Champion Joe Louis: A Biography

Chris Mead, Author Robson Books $14 (0p) ISBN 978-0-86051-848-8
Joe Louis (1914-1981), probably the greatest boxer of all time, was the Michael Jordan of sports when sports were affiliated more closely with American national identity than with the New York Stock Exchange. Although his celebrity status was largely the work of the media and of gangster managers, Louis received public attention unheralded for a black man at that time. His iconic shaping was defined by the only other black heavyweight champion before him, Jack Johnson. Louis was modest and compassionate where Johnson was ostentatious and prone to alcohol-induced violence (Johnson spent many years in exile after his 1913 conviction under the Mann Act for transporting a white woman across state lines for immoral purposes). After proving himself the best fighter in the world, Louis was conditionally allowed the status of celebrity and star symbol. Even so, the subtitle is somewhat deceiving in that Mead's research demonstrates that Louis faced the animosity of white writers and the general public throughout his career. Paradoxically, what propelled Louis to the status of American hero was nationalism: the fact that he beat Max Schmeling, the sporting world's symbol of Nazi Germany, in a second try on June 22, 1938. Given all the wanton carelessness of athletes, coaches and others in past seasons, this book is a timely look at the concept of fandom in America at a time when the stakes were much higher and contract prices much lower. (Sept.)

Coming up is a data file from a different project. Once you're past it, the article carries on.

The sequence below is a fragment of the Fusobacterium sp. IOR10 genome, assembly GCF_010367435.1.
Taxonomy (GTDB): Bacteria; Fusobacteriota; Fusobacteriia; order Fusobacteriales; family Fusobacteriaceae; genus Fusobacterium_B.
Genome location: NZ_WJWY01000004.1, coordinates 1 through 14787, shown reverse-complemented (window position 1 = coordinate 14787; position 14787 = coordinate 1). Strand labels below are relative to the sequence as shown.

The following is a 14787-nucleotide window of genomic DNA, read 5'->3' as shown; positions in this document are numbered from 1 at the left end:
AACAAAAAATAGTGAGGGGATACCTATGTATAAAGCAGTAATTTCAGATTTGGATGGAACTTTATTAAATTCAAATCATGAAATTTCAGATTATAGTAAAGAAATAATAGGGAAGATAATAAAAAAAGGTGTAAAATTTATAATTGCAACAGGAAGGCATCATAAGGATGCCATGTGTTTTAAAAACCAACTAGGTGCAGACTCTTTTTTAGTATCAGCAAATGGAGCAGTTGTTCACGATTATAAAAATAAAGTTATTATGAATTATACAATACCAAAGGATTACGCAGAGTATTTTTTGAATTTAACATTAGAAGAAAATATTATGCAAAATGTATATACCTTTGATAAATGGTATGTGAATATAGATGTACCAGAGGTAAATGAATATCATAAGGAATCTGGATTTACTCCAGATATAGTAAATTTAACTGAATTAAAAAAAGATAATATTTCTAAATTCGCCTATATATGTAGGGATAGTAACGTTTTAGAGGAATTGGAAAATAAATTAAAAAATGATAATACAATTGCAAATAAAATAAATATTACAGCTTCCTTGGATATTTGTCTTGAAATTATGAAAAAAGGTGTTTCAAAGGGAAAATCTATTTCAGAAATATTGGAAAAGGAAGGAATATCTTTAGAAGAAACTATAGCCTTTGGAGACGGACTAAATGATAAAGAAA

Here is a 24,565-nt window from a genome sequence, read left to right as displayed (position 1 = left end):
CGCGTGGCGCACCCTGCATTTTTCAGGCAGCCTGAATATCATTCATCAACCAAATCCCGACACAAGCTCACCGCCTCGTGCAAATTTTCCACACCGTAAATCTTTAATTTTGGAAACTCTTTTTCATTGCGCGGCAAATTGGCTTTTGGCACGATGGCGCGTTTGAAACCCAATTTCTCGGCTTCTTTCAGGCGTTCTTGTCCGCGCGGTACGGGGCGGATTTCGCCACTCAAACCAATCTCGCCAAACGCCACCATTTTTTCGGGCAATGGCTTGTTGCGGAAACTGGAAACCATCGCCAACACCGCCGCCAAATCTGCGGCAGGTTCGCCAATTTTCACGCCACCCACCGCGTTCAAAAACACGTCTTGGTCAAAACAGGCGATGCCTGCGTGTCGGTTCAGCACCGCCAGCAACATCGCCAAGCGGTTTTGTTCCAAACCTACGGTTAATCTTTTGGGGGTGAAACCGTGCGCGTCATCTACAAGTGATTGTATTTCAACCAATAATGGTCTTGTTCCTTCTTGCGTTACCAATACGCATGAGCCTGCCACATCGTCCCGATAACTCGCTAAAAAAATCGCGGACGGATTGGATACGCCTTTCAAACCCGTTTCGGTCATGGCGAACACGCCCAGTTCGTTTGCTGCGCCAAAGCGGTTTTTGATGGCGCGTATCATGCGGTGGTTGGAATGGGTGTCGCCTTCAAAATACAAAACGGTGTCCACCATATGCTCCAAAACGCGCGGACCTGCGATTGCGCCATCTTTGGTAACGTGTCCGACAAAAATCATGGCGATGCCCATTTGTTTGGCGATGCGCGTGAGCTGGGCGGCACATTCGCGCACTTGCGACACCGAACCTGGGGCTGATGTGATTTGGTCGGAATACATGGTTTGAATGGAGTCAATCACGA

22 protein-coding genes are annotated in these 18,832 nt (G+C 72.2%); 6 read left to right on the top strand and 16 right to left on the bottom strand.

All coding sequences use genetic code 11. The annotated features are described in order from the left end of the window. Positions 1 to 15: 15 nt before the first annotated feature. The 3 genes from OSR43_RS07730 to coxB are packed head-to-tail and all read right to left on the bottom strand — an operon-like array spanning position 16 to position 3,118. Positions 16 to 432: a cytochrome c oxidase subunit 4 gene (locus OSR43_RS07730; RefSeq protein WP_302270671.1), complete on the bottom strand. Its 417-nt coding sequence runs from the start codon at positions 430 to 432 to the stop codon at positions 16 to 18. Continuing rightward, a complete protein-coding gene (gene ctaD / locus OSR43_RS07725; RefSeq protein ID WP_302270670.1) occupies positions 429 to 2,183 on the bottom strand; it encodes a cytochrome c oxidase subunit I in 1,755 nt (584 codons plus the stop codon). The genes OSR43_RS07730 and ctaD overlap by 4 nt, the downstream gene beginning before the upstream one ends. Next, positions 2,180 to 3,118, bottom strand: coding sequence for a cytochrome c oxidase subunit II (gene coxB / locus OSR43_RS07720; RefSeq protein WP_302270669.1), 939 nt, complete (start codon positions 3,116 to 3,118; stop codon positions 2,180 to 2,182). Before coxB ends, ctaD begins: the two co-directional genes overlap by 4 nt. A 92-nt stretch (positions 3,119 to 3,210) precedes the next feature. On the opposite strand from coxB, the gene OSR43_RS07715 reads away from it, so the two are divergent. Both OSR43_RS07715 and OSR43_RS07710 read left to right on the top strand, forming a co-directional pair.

Reviewed on: 04/03/1995
Release date: 04/01/1995
Show other formats
FORMATS
X
Stay ahead with
Tip Sheet!
Free newsletter: the hottest new books, features and more
X
Only $18.95/month for Digital Access
or $20.95 for Print+Digital Access!
X
Only $18.95/month for Digital Access
or $20.95 for Print+Digital Access!
X
Email Address

Password

Log In Lost Password

PW has integrated its print and digital subscriptions, offering exciting new benefits to subscribers, who are now entitled to both the print edition and the digital editions of PW (online or via our app). For instructions on how to set up your accout for digital access, click here. For more information, click here.

The part of the site you are trying to access is now available to subscribers only. Subscribers: to set up your digital subscription with the new system (if you have not done so already), click here. To subscribe, click here.

Email pw@pubservice.com with questions.

Not Registered? Click here.